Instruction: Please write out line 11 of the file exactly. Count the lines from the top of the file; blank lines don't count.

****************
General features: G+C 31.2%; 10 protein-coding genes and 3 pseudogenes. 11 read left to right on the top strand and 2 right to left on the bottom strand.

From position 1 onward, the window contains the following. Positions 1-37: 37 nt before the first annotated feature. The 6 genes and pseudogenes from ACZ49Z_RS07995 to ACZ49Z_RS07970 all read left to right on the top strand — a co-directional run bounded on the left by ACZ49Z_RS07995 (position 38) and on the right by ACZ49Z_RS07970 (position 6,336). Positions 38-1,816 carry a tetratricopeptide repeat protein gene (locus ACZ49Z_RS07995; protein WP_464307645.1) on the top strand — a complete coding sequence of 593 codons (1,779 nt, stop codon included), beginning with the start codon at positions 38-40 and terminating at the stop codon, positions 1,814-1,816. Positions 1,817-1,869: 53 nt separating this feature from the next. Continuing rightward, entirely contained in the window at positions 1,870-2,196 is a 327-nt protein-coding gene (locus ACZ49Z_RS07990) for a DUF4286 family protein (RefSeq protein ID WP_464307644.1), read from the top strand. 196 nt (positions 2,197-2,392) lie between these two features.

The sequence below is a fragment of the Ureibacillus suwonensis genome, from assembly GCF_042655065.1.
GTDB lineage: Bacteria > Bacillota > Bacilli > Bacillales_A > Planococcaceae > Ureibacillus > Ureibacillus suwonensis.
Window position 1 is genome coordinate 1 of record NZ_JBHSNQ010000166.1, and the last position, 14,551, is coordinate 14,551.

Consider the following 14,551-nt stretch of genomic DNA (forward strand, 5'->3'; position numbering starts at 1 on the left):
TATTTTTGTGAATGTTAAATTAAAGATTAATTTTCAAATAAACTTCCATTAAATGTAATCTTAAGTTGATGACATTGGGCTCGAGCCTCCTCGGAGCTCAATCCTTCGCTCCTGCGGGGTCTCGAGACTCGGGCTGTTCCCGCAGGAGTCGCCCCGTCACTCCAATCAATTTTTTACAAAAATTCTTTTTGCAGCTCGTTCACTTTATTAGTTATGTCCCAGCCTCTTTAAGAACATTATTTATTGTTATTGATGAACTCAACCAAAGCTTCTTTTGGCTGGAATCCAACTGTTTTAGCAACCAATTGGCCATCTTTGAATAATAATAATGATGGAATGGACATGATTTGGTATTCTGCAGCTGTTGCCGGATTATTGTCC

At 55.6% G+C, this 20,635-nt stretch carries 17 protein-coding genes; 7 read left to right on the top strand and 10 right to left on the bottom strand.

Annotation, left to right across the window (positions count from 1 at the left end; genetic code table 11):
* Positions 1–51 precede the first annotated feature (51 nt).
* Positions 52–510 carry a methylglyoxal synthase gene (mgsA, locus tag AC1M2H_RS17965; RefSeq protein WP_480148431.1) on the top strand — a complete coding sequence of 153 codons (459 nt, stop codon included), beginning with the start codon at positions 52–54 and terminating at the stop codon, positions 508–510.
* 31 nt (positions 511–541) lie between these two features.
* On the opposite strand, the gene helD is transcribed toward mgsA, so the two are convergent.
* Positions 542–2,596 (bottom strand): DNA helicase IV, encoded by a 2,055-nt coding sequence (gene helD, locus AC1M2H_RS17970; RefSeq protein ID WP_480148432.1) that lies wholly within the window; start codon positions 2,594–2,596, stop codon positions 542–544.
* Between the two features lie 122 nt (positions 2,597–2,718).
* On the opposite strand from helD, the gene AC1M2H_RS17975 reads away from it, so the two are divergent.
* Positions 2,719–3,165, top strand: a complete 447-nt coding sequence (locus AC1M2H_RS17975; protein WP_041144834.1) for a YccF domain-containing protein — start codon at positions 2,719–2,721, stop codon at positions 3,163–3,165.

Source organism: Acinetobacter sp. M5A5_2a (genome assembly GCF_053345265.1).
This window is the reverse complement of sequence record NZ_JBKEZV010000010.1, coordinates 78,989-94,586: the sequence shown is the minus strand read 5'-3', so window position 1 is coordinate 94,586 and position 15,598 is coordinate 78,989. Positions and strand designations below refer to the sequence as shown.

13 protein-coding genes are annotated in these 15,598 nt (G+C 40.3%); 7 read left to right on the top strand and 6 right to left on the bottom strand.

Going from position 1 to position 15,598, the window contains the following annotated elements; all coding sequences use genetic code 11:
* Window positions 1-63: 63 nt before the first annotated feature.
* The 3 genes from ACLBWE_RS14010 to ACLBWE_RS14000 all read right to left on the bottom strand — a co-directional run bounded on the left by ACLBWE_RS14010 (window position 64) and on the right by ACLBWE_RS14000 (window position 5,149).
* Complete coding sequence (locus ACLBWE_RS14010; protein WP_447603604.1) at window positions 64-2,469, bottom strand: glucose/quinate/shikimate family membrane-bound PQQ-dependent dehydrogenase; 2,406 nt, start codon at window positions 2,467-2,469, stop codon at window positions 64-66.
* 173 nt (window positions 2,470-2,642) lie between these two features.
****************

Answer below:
* Positions 52–510 carry a methylglyoxal synthase gene (mgsA, locus tag AC1M2H_RS17965; RefSeq protein WP_480148431.1) on the top strand — a complete coding sequence of 153 codons (459 nt, stop codon included), beginning with the start codon at positions 52–54 and terminating at the stop codon, positions 508–510.